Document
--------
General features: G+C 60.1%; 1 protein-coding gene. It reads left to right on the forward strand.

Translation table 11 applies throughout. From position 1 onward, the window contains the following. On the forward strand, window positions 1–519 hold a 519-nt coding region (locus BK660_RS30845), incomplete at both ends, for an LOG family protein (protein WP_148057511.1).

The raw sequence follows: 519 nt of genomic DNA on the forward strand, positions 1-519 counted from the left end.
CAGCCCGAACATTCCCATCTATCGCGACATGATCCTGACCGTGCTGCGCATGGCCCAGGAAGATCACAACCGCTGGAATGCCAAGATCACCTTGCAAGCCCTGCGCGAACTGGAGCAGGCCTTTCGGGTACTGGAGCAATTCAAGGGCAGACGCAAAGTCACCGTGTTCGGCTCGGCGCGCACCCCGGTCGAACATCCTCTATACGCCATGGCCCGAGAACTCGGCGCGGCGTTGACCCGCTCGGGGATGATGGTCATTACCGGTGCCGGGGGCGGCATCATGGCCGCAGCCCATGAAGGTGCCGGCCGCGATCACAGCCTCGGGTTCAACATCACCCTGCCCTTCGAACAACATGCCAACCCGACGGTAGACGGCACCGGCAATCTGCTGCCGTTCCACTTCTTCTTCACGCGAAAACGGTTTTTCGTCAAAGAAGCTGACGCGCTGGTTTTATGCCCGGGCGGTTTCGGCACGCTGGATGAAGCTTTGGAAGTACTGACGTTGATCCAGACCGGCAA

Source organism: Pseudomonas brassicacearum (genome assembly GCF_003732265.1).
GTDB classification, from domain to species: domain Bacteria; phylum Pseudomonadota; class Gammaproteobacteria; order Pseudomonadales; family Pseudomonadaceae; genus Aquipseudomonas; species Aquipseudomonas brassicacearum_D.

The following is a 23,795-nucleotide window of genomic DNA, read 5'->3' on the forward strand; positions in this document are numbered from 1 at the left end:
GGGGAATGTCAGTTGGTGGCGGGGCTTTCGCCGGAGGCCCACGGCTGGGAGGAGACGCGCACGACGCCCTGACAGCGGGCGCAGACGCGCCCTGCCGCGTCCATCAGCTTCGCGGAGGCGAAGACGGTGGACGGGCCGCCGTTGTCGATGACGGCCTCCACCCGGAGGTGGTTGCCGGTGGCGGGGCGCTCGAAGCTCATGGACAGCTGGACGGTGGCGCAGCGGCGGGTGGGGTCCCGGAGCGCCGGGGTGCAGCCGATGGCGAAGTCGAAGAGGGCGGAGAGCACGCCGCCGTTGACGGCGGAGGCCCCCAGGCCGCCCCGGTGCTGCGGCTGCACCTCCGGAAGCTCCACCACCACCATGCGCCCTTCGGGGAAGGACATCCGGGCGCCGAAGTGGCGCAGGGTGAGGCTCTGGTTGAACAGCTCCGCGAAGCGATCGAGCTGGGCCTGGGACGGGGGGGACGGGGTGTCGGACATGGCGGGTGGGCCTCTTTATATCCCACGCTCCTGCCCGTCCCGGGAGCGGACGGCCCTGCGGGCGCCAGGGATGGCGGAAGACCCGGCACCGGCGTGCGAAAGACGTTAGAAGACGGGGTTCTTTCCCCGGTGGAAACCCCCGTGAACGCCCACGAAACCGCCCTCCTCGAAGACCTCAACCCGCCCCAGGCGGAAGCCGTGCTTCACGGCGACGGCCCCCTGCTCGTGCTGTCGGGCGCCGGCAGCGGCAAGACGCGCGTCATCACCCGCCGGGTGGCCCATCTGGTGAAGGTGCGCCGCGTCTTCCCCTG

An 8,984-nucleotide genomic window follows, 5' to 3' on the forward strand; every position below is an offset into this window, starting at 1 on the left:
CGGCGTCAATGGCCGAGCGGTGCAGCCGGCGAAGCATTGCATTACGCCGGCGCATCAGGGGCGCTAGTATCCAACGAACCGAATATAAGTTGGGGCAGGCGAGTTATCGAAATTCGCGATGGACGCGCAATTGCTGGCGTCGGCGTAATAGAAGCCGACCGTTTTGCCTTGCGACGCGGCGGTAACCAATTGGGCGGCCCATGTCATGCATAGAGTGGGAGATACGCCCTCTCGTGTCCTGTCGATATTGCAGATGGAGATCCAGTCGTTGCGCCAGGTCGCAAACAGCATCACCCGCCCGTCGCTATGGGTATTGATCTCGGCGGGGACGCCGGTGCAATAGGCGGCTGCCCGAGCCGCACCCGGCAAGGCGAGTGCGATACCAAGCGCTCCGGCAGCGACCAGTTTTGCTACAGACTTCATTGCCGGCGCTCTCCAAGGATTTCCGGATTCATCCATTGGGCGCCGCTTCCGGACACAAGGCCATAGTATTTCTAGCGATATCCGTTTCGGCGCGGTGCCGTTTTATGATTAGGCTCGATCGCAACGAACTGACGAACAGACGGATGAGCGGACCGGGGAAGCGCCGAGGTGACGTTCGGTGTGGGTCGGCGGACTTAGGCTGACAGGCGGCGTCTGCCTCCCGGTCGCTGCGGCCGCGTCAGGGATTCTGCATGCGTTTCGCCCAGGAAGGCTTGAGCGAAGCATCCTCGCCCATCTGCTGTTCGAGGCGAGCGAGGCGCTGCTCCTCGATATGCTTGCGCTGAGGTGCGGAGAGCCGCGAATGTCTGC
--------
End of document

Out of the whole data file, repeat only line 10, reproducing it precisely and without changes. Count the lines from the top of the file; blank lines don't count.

CGGCGTCAATGGCCGAGCGGTGCAGCCGGCGAAGCATTGCATTACGCCGGCGCATCAGGGGCGCTAGTATCCAACGAACCGAATATAAGTTGGGGCAGGCGAGTTATCGAAATTCGCGATGGACGCGCAATTGCTGGCGTCGGCGTAATAGAAGCCGACCGTTTTGCCTTGCGACGCGGCGGTAACCAATTGGGCGGCCCATGTCATGCATAGAGTGGGAGATACGCCCTCTCGTGTCCTGTCGATATTGCAGATGGAGATCCAGTCGTTGCGCCAGGTCGCAAACAGCATCACCCGCCCGTCGCTATGGGTATTGATCTCGGCGGGGACGCCGGTGCAATAGGCGGCTGCCCGAGCCGCACCCGGCAAGGCGAGTGCGATACCAAGCGCTCCGGCAGCGACCAGTTTTGCTACAGACTTCATTGCCGGCGCTCTCCAAGGATTTCCGGATTCATCCATTGGGCGCCGCTTCCGGACACAAGGCCATAGTATTTCTAGCGATATCCGTTTCGGCGCGGTGCCGTTTTATGATTAGGCTCGATCGCAACGAACTGACGAACAGACGGATGAGCGGACCGGGGAAGCGCCGAGGTGACGTTCGGTGTGGGTCGGCGGACTTAGGCTGACAGGCGGCGTCTGCCTCCCGGTCGCTGCGGCCGCGTCAGGGATTCTGCATGCGTTTCGCCCAGGAAGGCTTGAGCGAAGCATCCTCGCCCATCTGCTGTTCGAGGCGAGCGAGGCGCTGCTCCTCGATATGCTTGCGCTGAGGTGCGGAGAGCCGCGAATGTCTGC